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At a recent forum, I asked a room of wealth managers about their usage of exchange-traded funds (ETFs). Around a half said they used ETFs in their offerings.
Among the other fifty percent not offering ETFs, the sense seemed to be: “We don’t use ETFs because our clients don’t see the need for them.”
We think that may be a short-sighted way of thinking because it fails to recognise the way that client demographics and attitudes are likely to change over the coming years.
Our view is that the 50% of people in that room who reported they do offer ETFs are going to be the ones with a business in 15 years, while the 50% who don’t may struggle.
Why do we think wealth managers should include ETFs in their offerings?
There are some well-rehearsed answers that should be familiar to many veteran investors: cost and liquidity make ETFs attractive.
But, there’s another factor that’s easy to overlook: ETFs’ cultural fit.
Over the next 30 years, the wealth transfer from the baby boomer generation to millennials that will occur across the developed world is staggering.
New Generation, New Expectations
The investment decision-makers of tomorrow have grown up in a digital world.
Many of their day-to-day interactions are played out via their mobile devices. We believe the desire to understand the world second-by-second in an instant will spill over to their investments.
ETFs offer end-investors executable transparency, freedom and access that we think should appeal to the younger generation. In particular, intra-day pricing, trading and downstream monitoring play to the needs of younger investors.
The world of photography offers us an interesting analogy: many youngsters brought up with digital cameras on their mobile phones find it hard to imagine a time when people had to wait days to get their holiday photos back from the chemist.
Similarly, in our experience, many millennials can’t believe that to buy a fund they have to wait until the end of the day for the trade to execute. Likewise, they are surprised that when they sell a fund, they have to wait two days before the money hits their account.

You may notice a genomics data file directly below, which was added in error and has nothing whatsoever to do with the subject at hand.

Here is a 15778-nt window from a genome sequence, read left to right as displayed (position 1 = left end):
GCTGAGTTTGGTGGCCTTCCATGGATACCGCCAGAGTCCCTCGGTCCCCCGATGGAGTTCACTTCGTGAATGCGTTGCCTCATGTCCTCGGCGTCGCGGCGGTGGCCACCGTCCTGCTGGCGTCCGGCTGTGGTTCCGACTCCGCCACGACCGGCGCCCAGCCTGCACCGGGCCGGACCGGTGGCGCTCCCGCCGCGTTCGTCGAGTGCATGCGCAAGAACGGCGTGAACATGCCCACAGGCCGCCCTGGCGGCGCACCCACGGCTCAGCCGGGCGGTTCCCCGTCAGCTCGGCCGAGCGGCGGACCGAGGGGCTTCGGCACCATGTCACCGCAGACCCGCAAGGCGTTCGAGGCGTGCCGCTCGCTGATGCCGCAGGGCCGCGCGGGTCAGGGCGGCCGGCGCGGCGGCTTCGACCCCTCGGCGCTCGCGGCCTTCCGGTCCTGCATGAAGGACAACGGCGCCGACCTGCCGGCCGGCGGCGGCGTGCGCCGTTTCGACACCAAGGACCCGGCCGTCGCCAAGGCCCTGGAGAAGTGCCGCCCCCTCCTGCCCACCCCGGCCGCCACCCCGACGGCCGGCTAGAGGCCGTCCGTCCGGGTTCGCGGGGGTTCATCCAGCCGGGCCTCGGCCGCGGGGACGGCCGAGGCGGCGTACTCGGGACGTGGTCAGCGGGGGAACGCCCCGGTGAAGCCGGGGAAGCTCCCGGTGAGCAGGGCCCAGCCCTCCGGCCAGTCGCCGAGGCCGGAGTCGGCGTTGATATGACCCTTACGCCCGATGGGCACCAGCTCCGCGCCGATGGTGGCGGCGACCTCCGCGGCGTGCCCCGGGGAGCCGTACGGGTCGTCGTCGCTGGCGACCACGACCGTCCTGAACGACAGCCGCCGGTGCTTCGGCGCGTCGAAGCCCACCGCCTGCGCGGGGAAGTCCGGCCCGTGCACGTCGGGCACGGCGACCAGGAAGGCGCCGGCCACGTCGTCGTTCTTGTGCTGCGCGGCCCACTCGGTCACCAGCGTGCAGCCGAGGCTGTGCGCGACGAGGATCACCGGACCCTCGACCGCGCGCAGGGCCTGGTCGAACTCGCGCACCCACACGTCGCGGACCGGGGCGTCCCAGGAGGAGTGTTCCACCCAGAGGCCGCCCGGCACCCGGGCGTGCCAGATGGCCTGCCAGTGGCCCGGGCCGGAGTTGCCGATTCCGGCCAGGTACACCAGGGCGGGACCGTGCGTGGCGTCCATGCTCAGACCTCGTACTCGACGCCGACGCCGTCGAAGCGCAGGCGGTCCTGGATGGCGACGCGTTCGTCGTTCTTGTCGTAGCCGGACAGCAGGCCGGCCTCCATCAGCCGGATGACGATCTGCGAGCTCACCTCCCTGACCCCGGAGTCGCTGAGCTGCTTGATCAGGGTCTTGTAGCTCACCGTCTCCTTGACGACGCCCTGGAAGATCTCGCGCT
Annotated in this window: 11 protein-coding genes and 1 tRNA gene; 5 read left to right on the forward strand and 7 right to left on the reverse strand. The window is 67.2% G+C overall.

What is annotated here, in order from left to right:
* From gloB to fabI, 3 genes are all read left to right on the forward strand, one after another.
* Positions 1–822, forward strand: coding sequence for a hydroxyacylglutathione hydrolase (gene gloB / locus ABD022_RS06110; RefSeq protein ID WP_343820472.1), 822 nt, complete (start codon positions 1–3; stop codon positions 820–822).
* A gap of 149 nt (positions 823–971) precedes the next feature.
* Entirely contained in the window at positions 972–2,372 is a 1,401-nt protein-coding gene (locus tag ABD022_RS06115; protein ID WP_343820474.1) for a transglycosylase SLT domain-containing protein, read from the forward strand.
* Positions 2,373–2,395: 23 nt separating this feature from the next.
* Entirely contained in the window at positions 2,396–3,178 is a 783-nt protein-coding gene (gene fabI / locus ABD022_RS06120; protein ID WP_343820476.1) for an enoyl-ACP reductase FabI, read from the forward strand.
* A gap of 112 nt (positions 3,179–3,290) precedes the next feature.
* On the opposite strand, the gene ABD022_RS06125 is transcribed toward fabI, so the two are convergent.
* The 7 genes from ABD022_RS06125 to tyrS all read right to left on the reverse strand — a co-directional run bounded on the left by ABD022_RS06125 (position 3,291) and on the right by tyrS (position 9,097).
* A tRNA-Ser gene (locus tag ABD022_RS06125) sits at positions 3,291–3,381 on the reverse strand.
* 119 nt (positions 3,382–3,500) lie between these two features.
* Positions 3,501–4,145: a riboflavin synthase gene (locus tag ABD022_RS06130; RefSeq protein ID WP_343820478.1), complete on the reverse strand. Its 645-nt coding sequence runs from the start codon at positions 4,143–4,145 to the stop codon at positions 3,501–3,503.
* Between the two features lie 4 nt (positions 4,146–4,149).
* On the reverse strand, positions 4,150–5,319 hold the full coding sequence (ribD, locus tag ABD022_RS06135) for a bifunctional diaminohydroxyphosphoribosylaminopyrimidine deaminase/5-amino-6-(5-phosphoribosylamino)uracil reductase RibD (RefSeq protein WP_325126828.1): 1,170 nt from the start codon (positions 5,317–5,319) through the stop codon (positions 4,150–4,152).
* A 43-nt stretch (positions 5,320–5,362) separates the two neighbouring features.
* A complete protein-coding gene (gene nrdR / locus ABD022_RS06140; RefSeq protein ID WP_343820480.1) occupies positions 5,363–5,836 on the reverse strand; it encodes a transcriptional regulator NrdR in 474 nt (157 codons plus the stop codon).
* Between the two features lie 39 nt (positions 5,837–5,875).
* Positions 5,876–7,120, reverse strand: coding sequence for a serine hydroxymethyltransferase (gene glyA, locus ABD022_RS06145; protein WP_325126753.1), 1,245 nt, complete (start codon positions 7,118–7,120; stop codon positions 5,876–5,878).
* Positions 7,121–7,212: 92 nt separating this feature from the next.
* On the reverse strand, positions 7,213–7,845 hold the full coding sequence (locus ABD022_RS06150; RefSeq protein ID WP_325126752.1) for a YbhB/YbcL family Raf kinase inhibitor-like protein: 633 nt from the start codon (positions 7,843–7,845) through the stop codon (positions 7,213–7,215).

The younger generations want the freedom to act on their convictions instantaneously with a certain independence. These individuals will also be the next generation of financial professionals, including chief investment officers and chief risk officers. We believe these upcoming professionals will see the opportunity to harness the benefits of ETFs and create investment solutions spanning active, smart beta and passive investment styles to meet clients’ investment goals and objectives.
As digital natives, they’re very likely going to be looking at instantaneous technology-driven solutions or products that can provide them with immediate access.
We believe that by offering transparency, liquidity and accessibility, ETFs can help fill that need and therefore should be considered at the core of many wealth managers’ strategic plans.
View Jason Xavier’s previous articles here.
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The comments, opinions and analyses are the personal views expressed by the investment managers and are intended to be for informational purposes and general interest only and should not be construed as individual investment advice or a recommendation or solicitation to buy, sell or hold any security or to adopt any investment strategy. It does not constitute legal or tax advice. The information provided in this material is rendered as at publication date and may change without notice and it is not intended as a complete analysis of every material fact regarding any country, region market or investment.
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What Are the Risks?
All investments involve risks, including possible loss of principal. The value of investments can go down as well as up, and investors may not get back the full amount invested. Brokerage commissions and ETF expenses will reduce returns. ETF shares may be bought or sold throughout the day at their market price on the exchange on which they are listed. ETFs trade like stocks, fluctuate in market value and may trade above or below the ETF’s net asset value. However, there can be no guarantee that an active trading market for ETF shares will be developed or maintained or that their listing will continue or remain unchanged. While the shares of ETFs are tradable on secondary markets, they may not readily trade in all market conditions and may trade at significant discounts in periods of market stress.